“My belief is that God wanted me to use my gifts to do something (with children),” said Skero, a special-education teacher at Penn Middle School in the Penn-Trafford School District.

Skero, a 1982 graduate of Plum High School, praised the staff of about 20 for their dedication to the program.

“The staff knows what to do,” Skero said. “They come to me with suggestions.”

Tyson Semetkoskey, 12, of Apollo has been a camper for five years.

“I like the low ropes and mountain boarding, Semetkoskey said.

“And I like it because I have a lot of friends here.”

Semetkoskey hopes to be a member of the support staff next year.

Molly Giles, 10, of Plum enjoys the zip line and climbing tower, activities that keep her physically active.

“I play softball, and in the winter I swim,” Giles said.

Adam Hearn and Matt Geib, both 17 and both from Plum, met as campers.

They have been staff members for five years.

“We grew up with the camp,” Geib said.

“It's a good mix of work and play,” Hearn said.

Karen Zapf is a staff writer for Trib Total Media. She can be reached at 412-856-7400, ext. 8753, or kzapf@tribweb.com.

TribLIVE commenting policy

You are solely responsible for your comments and by using TribLive.com you agree to our Terms of Service.

We moderate comments. Our goal is to provide substantive commentary for a general readership. By screening submissions, we provide a space where readers can share intelligent and informed commentary that enhances the quality of our news and information.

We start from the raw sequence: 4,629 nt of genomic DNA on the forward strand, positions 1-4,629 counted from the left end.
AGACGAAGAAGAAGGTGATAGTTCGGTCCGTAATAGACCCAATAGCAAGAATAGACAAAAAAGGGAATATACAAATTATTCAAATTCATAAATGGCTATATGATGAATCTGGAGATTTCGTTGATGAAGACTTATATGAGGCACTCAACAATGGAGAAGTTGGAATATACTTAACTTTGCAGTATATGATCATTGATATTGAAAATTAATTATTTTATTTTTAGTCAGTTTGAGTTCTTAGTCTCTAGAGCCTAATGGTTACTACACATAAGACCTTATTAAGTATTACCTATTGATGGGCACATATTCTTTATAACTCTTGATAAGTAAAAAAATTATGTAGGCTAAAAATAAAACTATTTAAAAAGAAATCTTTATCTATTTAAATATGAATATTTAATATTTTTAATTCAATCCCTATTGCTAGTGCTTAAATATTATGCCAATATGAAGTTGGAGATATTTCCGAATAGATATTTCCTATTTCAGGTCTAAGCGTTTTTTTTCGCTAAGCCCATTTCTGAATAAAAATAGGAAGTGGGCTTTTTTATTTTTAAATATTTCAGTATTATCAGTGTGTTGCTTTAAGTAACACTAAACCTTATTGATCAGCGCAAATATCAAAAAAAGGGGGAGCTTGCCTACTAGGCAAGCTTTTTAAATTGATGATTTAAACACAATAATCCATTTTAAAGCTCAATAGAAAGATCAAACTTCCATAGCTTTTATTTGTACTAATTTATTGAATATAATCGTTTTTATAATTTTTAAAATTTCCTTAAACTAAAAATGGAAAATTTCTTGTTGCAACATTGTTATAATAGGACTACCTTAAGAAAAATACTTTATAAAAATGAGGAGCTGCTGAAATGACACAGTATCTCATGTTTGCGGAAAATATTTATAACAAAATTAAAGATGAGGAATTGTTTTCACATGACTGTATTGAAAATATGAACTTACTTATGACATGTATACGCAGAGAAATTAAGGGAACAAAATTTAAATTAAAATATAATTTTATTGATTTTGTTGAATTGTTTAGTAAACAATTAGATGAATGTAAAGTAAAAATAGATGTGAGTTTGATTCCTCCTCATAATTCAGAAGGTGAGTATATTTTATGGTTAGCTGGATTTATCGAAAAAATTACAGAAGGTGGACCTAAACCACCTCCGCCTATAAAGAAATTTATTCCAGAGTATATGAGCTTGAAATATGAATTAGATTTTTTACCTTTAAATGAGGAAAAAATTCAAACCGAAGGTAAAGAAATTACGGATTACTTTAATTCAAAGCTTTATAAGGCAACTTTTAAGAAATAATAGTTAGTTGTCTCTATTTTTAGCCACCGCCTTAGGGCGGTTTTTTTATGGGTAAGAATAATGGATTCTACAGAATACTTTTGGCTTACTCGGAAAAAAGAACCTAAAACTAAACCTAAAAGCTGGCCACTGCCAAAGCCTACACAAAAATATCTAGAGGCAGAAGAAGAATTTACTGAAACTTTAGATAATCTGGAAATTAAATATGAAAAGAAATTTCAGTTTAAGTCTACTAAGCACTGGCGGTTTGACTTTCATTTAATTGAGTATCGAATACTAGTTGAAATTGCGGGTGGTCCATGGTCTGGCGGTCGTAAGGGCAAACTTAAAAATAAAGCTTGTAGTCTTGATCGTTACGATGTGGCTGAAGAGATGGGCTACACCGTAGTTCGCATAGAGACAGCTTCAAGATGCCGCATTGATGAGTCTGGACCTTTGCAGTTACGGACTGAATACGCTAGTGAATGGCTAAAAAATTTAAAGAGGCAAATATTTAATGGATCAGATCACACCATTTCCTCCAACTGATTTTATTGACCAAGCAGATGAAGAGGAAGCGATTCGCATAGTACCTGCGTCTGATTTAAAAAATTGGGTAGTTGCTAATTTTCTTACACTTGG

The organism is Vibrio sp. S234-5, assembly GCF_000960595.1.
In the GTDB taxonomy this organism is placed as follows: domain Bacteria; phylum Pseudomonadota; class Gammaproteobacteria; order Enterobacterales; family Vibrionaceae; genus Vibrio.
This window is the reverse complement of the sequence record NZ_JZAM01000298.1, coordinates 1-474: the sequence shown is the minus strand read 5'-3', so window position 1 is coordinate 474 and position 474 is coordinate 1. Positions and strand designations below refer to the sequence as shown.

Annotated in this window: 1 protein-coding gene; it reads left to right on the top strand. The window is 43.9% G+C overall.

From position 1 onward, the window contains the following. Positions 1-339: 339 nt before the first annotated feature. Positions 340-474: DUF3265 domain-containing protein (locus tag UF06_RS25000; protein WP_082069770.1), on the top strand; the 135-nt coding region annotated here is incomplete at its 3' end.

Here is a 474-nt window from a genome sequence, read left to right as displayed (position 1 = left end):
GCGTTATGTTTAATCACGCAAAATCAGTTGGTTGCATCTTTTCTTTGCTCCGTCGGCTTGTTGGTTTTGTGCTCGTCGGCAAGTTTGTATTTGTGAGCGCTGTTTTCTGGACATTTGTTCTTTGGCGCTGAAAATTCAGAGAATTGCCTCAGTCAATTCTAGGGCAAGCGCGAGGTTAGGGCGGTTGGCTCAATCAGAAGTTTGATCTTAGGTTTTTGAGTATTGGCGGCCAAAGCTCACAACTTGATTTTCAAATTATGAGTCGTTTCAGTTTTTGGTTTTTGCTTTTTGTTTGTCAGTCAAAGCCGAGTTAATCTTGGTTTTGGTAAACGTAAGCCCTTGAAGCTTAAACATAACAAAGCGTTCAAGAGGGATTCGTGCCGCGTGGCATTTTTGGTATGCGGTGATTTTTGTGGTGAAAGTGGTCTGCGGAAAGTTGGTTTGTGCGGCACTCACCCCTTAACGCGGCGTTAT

While most comments will be posted if they are on-topic and not abusive, moderating decisions are subjective. We will make them as carefully and consistently as we can. Because of the volume of reader comments, we cannot review individual moderation decisions with readers.

We value thoughtful comments representing a range of views that make their point quickly and politely. We make an effort to protect discussions from repeated comments either by the same reader or different readers

We follow the same standards for taste as the daily newspaper. A few things we won't tolerate: personal attacks, obscenity, vulgarity, profanity (including expletives and letters followed by dashes), commercial promotion, impersonations, incoherence, proselytizing and SHOUTING. Don't include URLs to Web sites.

We do not edit comments. They are either approved or deleted. We reserve the right to edit a comment that is quoted or excerpted in an article. In this case, we may fix spelling and punctuation.

We welcome strong opinions and criticism of our work, but we don't want comments to become bogged down with discussions of our policies and we will moderate accordingly.

We appreciate it when readers and people quoted in articles or blog posts point out errors of fact or emphasis and will investigate all assertions. But these suggestions should be sent via e-mail. To avoid distracting other readers, we won't publish comments that suggest a correction. Instead, corrections will be made in a blog post or in an article.